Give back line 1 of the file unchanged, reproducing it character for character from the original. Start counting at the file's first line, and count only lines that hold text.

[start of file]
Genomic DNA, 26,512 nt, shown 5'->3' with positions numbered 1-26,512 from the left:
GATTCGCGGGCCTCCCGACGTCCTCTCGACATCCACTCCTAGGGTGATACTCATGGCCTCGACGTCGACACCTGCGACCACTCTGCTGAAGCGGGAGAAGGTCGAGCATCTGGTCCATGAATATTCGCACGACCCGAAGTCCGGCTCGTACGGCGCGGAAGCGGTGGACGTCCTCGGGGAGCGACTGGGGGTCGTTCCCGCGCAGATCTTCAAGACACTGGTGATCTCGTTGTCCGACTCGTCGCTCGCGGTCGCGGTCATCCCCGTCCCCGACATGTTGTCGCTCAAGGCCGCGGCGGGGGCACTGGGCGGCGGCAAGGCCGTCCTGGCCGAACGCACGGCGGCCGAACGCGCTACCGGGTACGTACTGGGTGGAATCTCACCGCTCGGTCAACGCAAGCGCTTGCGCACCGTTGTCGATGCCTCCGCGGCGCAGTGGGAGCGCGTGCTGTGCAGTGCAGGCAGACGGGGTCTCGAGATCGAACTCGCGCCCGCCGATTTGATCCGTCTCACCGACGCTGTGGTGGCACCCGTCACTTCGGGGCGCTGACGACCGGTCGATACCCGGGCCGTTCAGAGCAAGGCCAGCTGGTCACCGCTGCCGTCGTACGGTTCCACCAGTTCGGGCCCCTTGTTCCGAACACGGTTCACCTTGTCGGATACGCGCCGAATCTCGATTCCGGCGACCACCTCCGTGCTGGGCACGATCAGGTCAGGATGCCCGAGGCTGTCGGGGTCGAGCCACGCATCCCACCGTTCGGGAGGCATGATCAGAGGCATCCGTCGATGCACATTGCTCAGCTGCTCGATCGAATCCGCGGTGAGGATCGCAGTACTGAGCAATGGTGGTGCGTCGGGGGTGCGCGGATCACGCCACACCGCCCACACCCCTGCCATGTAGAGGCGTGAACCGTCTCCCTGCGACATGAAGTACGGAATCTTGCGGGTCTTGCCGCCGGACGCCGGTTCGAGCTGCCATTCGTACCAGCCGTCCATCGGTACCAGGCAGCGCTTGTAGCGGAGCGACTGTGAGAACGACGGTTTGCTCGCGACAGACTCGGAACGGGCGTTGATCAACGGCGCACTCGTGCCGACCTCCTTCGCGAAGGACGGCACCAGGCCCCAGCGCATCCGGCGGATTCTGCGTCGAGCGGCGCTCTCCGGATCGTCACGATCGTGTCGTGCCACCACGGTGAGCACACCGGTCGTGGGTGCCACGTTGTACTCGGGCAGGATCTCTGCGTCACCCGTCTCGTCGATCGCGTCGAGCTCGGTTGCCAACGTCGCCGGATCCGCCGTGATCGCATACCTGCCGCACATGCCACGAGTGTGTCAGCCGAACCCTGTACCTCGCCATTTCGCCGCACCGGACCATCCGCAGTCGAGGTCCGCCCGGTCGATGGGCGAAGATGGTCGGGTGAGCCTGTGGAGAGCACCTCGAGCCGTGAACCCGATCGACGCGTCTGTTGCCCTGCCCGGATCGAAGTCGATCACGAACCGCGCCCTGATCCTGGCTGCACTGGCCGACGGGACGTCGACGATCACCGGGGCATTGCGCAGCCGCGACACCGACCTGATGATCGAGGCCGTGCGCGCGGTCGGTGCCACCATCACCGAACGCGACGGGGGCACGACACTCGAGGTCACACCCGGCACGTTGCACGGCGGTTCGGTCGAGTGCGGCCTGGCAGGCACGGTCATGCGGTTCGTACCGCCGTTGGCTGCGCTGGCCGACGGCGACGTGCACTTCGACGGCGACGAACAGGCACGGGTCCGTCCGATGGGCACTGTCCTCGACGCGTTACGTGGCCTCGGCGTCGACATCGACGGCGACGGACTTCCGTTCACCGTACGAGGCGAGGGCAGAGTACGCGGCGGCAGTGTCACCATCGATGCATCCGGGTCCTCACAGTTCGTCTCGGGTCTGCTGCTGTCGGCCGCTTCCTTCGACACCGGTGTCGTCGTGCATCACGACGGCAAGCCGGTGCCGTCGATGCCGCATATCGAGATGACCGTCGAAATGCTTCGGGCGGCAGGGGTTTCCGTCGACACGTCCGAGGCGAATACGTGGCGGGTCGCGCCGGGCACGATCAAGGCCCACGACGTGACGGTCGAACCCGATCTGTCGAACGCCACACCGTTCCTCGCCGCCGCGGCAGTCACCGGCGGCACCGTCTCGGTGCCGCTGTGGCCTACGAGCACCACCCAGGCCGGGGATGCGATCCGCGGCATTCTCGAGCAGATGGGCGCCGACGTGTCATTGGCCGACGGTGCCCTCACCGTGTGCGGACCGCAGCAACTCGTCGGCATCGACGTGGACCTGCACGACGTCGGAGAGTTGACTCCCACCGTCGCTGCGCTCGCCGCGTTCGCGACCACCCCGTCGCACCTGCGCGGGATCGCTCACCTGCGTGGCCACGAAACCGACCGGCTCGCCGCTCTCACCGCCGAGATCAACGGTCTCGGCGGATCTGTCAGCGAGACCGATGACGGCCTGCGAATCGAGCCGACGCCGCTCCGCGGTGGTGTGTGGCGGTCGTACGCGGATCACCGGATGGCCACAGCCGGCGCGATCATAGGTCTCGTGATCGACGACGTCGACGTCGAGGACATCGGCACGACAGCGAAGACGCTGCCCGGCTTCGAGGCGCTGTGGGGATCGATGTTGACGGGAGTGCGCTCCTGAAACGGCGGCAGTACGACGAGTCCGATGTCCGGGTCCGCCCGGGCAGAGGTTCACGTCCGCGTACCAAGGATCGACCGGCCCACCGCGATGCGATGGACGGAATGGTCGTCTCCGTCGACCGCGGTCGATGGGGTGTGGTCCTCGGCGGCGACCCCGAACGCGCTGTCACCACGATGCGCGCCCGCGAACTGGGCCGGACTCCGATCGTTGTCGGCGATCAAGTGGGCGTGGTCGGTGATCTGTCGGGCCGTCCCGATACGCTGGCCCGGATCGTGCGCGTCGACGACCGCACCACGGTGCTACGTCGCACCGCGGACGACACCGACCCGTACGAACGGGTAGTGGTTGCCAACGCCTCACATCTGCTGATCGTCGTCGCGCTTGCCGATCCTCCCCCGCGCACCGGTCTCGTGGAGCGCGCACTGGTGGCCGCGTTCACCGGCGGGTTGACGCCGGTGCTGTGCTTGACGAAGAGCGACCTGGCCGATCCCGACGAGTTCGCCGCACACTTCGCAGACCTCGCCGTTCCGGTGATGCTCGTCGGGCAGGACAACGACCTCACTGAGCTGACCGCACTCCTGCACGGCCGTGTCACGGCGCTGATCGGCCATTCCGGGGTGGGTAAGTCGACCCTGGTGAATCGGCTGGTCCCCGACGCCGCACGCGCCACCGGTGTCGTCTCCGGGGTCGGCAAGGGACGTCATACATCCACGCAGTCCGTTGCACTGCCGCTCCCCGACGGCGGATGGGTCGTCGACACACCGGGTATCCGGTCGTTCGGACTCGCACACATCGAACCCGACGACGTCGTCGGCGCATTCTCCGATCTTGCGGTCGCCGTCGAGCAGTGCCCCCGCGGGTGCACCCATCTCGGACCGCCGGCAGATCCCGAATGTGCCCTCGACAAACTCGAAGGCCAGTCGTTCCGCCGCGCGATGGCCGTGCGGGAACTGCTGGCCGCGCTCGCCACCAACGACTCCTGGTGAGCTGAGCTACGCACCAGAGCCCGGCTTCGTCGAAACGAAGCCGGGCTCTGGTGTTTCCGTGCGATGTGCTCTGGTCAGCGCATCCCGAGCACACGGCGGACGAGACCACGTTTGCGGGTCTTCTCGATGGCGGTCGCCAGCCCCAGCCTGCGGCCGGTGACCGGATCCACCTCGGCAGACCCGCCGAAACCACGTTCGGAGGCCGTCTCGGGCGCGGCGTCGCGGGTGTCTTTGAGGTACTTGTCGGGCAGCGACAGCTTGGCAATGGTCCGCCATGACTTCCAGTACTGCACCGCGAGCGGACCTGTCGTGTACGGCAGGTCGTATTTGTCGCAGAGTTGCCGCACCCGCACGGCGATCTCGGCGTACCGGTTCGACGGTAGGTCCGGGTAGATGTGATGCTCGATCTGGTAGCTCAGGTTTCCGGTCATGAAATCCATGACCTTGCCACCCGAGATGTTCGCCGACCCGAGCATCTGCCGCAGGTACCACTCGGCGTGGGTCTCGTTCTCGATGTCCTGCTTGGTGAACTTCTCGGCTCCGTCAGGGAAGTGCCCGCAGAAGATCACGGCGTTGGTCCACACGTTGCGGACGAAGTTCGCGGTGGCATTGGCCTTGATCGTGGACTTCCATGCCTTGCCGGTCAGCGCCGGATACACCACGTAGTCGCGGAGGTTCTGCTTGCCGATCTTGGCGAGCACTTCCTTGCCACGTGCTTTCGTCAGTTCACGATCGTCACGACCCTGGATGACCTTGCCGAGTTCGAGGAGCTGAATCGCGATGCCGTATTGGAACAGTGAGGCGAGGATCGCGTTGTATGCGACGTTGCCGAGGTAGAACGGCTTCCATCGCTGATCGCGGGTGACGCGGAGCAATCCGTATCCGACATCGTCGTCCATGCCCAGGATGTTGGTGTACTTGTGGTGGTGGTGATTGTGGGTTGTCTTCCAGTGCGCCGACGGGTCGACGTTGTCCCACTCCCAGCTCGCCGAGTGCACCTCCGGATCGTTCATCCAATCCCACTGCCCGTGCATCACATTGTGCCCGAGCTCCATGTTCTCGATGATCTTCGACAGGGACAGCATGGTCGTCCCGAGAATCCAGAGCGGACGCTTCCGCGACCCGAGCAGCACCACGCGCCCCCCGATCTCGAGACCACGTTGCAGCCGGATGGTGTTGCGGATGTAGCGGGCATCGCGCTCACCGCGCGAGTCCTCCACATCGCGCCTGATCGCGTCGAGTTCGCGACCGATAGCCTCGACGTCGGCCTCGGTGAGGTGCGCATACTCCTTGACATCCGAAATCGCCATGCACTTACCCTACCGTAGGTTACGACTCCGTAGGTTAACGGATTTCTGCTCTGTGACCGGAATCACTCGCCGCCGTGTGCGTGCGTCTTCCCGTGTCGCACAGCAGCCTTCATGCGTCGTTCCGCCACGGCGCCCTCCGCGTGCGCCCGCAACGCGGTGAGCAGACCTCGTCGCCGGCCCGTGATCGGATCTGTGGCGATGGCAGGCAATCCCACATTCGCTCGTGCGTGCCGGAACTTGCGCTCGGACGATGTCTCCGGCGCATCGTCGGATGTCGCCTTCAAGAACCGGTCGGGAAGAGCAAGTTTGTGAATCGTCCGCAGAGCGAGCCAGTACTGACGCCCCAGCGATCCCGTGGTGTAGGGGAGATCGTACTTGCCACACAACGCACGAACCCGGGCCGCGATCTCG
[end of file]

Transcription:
Genomic DNA, 26,512 nt, shown 5'->3' with positions numbered 1-26,512 from the left: